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Ray Pride

By Ray Pride Pride@moviecitynews.com

[LOOK] One Perfect Film: Jonathan Demme’s Perfect Kiss

Recently, filmmaker Joe Swanberg (Kissing on the Mouth, Hannah Takes The Stairs) told me he thought Jonathan Demme’s Stop Making Sense was as close to perfect as nay movie he knows. Directed by Demme and shot by Henri Alekan, the video for New Order’s “Perfect Kiss” (1985) always struck me as a perfect film: the band performing music in a practice room, their activity a cross between daydreaming and operating a submarine, with patient close-ups worthy of Dreyer. It’s 10 lovely deadpan minutes; I stood there beside myself thinking hard about the weather… From a 1998 Guardian interview with Demme: “One of my favourite things in watching any performance on film is when there isn’t a lot of cutting going on and when you get a chance to become really absorbed in the artist in hand. The same way we do, hopefully, at a concert, when we get a chance to really trip in to something that’s happening on stage. Whether the singer’s singing, or one of the other musicians is playing, we sort of stay there instead of cutting round with our eyes a lot.”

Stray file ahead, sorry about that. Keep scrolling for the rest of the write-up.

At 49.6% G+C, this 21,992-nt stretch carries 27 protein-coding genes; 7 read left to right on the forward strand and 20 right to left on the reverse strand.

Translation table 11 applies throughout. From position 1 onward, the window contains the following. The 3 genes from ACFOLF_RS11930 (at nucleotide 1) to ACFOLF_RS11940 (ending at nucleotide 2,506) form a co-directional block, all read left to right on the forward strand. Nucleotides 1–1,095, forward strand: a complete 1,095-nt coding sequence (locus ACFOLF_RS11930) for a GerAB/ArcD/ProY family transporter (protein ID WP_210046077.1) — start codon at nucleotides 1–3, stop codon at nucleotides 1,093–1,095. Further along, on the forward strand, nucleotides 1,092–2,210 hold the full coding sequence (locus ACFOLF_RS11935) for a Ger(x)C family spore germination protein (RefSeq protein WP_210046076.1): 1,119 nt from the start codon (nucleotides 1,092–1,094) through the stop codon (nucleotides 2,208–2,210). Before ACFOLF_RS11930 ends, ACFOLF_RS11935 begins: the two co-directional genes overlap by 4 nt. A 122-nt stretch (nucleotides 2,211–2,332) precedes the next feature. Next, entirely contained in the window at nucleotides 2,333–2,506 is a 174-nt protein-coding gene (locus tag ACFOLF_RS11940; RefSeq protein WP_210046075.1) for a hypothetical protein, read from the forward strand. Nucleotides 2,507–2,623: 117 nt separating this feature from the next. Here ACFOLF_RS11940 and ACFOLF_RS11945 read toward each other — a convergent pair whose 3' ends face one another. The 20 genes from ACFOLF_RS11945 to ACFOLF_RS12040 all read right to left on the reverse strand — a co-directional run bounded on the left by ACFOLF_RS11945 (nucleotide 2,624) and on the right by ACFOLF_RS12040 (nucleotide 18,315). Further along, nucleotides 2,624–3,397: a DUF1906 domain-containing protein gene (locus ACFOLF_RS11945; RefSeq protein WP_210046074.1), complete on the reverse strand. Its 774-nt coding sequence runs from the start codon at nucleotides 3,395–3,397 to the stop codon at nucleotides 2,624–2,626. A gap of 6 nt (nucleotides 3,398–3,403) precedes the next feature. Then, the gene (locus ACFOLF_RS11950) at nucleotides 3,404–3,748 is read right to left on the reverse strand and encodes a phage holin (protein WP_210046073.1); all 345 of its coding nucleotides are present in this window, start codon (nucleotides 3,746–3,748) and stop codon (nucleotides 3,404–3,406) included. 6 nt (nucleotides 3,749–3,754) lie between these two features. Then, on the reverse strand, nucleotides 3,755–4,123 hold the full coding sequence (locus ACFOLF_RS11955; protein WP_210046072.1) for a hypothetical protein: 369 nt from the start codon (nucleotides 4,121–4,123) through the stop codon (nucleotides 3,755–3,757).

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Feature films are suffering a kind of bad time right now, in my opinion, because the feature films that play in theaters are blockbusters. That seems to fill the theaters, but the art-house cinema is gone. If I made a feature film, it might play in L.A. and New York, a couple of other places, for a week in a little part of a cineplex, and then it would go who knows where. I built this to be on the big screen. It will be on a smaller screen, but it’s built for the big screen. You want a feature film to play on a big screen with big sound, and utilize all the best technology to make a world. It’s really tough after all that work to not get it in the theater. So I say that cable television is a new art house, and it’s good that it’s here.”
~ David Lynch

“The purpose of film isn’t to present the kindness of the world.”
~ Isabelle Huppert